What causes a person to lose or gain weight is not always a straightforward matter.
Not only is everyone’s physiology unique, there can be differences in how the body reacts to a calorie, depending on its source and the nutritional content of the food. But in its most simplistic terms, the best way to lose weight is to eat a little less.
People tend to go about this by counting calories, which has been shown in numerous studies to be detrimental to long term weight loss.
This is because humans are psychologically hardwired to respond negatively to restriction and deprivation, so while a person may initially lose a few pounds, their willpower will eventually start to wane.
Fortunately, the brain is easily fooled when it comes to hunger and satiety.
Here are some tried and tested psychological principles for eating less without the feeling of deprivation…
Use Smaller Dinnerware
Piling 20% less food onto your plate at each meal will reduce your calorie intake sufficiently to yield slow and steady weight loss.
However, the flaw with this is that most people end up feeling like they have not eaten a satisfying meal. This raises the risk of snacking later in the day.
The perception that you haven’t had a decent meal is, in all likelihood, false.
One of the reasons why many countries are facing an obesity epidemic is that most people are poor judges of what a healthy portion size is.
So although a meal may contain all of the nutrients and calories you need, your brain sees the empty space on the plate and assumes it is not enough.
The solution to this is to simply use a smaller plate or bowl when serving your meals.
A meal will look comparatively larger on a ten inch plate in contrast to a twelve inch plate, so your brain receives a signal that you are eating a hearty portion.
This effect has been demonstrated time and time again in psychological tests. In fact, reducing the size of the plate by just a couple of inches has been shown to reduce calorie consumption by up to a quarter.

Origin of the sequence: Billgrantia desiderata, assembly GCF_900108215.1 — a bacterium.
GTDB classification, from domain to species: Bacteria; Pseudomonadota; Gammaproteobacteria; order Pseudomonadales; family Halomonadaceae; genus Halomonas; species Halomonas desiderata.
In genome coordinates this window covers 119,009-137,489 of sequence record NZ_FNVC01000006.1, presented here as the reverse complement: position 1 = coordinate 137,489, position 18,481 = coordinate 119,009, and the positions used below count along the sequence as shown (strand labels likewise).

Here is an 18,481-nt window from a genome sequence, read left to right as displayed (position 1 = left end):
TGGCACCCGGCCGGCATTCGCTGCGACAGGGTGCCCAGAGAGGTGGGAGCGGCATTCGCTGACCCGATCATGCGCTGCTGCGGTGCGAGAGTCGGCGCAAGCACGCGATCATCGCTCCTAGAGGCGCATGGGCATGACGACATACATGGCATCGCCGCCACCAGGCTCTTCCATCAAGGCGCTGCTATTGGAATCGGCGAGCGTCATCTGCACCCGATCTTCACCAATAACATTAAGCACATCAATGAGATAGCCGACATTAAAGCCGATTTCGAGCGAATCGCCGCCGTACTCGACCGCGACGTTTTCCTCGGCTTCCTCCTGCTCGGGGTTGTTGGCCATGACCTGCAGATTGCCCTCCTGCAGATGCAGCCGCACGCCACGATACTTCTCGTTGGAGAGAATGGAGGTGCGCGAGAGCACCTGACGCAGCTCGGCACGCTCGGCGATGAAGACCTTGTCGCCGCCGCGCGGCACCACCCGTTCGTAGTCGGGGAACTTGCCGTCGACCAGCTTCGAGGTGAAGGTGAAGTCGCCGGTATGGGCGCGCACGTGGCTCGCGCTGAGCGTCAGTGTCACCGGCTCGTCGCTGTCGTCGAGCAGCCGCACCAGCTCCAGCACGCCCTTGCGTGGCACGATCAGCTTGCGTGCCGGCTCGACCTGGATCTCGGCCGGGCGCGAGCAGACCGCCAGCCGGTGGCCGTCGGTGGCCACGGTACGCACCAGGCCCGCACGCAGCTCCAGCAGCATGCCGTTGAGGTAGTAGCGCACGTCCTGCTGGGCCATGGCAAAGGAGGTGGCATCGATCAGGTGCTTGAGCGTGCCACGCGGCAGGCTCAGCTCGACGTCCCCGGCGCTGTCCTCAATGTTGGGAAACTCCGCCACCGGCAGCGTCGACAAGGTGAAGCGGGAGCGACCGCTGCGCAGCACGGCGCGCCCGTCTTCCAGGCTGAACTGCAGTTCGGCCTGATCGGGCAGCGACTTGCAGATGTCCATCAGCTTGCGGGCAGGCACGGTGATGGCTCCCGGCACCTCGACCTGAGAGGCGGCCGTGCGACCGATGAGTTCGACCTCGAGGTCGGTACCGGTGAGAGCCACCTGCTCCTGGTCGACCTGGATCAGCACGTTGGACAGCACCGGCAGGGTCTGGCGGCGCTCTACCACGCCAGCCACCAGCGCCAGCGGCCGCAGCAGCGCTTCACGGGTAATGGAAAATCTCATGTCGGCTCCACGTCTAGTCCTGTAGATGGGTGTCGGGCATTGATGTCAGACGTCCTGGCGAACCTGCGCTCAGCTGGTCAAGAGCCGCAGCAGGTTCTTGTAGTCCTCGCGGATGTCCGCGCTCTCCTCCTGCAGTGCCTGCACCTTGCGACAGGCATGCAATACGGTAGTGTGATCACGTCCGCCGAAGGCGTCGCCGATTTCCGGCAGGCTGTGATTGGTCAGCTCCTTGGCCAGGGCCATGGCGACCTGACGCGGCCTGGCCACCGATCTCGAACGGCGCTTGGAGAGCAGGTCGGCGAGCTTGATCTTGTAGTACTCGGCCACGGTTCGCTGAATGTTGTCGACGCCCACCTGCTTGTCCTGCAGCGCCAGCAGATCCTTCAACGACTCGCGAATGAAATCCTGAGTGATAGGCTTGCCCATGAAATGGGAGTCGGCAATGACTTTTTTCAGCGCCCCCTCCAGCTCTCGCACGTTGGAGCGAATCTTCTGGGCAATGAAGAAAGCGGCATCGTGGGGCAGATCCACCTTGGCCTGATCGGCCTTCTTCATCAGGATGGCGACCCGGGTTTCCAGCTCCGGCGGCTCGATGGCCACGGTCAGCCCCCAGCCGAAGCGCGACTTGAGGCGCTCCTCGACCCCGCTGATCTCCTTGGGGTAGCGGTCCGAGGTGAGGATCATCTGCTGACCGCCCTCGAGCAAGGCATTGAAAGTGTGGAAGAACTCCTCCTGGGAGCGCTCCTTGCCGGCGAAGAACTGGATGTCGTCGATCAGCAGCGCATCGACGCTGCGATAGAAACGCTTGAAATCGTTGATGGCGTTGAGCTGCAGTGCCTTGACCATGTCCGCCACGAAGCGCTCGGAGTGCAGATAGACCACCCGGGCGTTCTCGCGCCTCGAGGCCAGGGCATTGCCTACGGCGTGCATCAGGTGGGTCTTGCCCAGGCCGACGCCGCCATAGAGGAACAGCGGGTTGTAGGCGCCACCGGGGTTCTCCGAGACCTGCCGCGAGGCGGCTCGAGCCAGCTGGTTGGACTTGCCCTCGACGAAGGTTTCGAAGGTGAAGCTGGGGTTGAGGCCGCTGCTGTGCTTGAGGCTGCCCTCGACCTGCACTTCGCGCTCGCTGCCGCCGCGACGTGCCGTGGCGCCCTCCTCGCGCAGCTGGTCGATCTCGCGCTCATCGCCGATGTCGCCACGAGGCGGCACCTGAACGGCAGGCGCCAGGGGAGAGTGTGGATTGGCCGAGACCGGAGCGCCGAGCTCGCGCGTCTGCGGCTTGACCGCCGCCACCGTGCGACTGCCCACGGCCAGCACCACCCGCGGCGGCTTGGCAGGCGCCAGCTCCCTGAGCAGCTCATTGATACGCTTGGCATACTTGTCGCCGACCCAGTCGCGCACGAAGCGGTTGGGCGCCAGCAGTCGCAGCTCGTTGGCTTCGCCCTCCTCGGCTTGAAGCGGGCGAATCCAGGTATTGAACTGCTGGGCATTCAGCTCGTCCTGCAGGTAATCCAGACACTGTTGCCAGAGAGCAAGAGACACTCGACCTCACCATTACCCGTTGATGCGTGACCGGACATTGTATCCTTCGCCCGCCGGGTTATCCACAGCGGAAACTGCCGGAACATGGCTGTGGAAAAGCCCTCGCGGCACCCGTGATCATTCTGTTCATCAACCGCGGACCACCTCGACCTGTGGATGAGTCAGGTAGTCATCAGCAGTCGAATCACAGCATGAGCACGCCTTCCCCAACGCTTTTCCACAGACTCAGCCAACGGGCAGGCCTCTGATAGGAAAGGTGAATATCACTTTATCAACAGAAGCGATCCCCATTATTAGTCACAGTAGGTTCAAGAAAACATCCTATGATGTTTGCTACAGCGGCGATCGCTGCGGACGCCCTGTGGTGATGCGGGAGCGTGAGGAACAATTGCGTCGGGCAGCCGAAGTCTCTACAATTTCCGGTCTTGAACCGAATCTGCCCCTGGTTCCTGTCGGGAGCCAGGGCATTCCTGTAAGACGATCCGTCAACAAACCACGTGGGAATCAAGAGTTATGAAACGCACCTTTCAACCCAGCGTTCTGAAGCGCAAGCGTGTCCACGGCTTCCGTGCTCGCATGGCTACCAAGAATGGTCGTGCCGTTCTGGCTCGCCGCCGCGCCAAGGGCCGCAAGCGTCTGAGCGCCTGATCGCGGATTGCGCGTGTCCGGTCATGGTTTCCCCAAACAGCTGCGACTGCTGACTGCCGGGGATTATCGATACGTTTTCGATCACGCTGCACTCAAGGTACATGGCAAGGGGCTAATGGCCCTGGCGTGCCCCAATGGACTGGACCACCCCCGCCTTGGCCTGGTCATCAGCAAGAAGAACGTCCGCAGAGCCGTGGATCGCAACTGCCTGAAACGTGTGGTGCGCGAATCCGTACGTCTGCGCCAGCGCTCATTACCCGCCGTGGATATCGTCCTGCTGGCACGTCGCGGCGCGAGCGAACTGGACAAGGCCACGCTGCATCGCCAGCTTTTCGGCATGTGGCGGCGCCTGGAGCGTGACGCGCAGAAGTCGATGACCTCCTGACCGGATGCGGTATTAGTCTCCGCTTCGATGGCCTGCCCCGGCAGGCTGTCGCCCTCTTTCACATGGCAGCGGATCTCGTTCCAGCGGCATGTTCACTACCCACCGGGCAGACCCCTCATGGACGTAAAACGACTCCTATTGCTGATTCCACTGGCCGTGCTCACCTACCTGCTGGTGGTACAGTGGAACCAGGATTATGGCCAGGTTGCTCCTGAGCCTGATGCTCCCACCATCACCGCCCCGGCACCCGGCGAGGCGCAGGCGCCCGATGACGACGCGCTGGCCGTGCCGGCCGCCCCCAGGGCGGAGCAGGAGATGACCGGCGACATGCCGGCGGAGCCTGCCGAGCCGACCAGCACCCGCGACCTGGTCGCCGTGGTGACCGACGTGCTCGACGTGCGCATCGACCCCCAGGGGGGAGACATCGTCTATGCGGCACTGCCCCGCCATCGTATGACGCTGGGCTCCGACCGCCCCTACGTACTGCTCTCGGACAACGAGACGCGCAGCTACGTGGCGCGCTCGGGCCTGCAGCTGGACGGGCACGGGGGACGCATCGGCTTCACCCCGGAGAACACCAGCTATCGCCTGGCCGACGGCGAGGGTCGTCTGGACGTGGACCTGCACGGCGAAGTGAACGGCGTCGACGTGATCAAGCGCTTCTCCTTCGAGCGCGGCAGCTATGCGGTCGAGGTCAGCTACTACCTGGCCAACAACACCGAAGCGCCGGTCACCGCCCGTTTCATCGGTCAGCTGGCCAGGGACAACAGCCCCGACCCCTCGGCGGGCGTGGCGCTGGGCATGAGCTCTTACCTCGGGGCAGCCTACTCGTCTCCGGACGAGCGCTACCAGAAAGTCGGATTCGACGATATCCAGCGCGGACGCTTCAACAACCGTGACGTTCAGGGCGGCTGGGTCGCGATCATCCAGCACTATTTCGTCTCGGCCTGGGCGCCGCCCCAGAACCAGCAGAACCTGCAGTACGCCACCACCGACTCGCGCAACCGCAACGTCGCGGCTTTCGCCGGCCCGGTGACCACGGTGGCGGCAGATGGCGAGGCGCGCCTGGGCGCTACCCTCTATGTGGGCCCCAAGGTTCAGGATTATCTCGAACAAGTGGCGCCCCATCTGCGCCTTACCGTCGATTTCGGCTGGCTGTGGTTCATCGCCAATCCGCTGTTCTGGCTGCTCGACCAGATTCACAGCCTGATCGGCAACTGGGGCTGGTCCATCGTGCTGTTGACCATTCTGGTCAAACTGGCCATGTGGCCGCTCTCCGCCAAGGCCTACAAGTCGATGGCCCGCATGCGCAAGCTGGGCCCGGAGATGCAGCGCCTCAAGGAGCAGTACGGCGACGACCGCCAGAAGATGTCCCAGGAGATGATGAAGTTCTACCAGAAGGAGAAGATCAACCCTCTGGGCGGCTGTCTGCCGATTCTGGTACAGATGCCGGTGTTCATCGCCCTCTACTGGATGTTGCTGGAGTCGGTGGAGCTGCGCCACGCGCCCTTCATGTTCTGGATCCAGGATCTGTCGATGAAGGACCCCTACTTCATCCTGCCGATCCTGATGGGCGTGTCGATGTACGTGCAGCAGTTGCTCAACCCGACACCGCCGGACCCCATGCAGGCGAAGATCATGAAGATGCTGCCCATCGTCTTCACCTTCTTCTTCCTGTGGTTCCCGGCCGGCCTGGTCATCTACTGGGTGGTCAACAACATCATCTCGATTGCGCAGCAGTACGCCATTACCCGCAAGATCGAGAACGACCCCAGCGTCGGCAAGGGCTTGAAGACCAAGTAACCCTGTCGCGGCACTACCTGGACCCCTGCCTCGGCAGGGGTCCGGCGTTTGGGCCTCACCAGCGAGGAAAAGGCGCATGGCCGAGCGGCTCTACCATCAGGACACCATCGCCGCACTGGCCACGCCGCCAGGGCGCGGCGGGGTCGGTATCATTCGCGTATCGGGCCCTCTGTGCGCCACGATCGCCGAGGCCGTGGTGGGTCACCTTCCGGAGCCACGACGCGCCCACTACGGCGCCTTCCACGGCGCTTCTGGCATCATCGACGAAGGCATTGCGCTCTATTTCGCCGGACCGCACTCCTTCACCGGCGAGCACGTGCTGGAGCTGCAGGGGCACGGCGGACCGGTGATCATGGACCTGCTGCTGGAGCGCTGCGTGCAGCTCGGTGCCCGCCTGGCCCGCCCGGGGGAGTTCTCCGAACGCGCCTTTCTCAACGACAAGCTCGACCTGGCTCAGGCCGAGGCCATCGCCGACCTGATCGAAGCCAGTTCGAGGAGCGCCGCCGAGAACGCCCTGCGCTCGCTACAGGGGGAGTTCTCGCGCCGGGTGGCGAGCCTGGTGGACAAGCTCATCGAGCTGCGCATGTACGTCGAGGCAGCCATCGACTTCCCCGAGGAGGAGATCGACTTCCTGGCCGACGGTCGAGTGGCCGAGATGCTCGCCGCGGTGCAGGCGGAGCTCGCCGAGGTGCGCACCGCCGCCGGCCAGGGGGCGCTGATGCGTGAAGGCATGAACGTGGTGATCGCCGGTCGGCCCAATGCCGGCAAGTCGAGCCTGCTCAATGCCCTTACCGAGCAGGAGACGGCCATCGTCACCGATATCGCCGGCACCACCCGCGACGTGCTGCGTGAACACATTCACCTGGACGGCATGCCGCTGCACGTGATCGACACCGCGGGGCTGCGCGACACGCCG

Use A Tall Glass
But what about beverages?
When it comes to gaining unwanted pounds, the biggest culprit for many people is what they are drinking rather than what they are eating.
This is particularly true for people who enjoy alcohol or sodas, but the hidden calories in a drink mean that anything more calorific than water can be hindering your weight loss.
Even green smoothies are fattening if you are drinking enough of them…remember that anything in excess can be detrimental to you health!
As with food, an easy solution lies in how the brain judges quantity.
Just changing the glass you are using can help you to drink a little less of your favorite alcoholic beverage, without feeling like you are depriving yourself.
When it comes to equal volumes, a tall glass will look like it contains more liquid than a shorter, fatter one. Therefore, swapping your existing glasses for taller, slimmer glassware will mean that you automatically drink less without really noticing the difference.
Switch Off The Electronic Entertainment
Over half of all families admit to eating the majority of their meals in front of the television, or while using a tablet.
I would be lying to you if I said I didn’t do the same!
However this is very bad for weight loss, because the less mindful you are of what you are eating; the more food you are likely to consume.
People who are distracted while they eat tend to consume 25% more.
This is partly because they are likely to eat faster, which allows them to consume more before their brain signals that they are satiated.
But researchers have found that distracted eaters also find it more difficult to recall how much they have eaten, which makes it more likely that they will choose to eat more at their next meal.
For effective weight loss, it is recommended that you switch off the television and all other forms of electronic entertainment. Eating at a table and taking the time to chew each mouthful properly will drastically reduce the likelihood of over indulgence.
Many people find losing excess pounds relatively easy, but keeping the weight off extremely challenging.
This is because humans have a limited supply of willpower, and feeling deprived makes it more difficult to keep up weight loss efforts.
However, it is simple to change our brain’s perception of how much we are eating, which can greatly help with reaching – and maintaining – a healthy weight.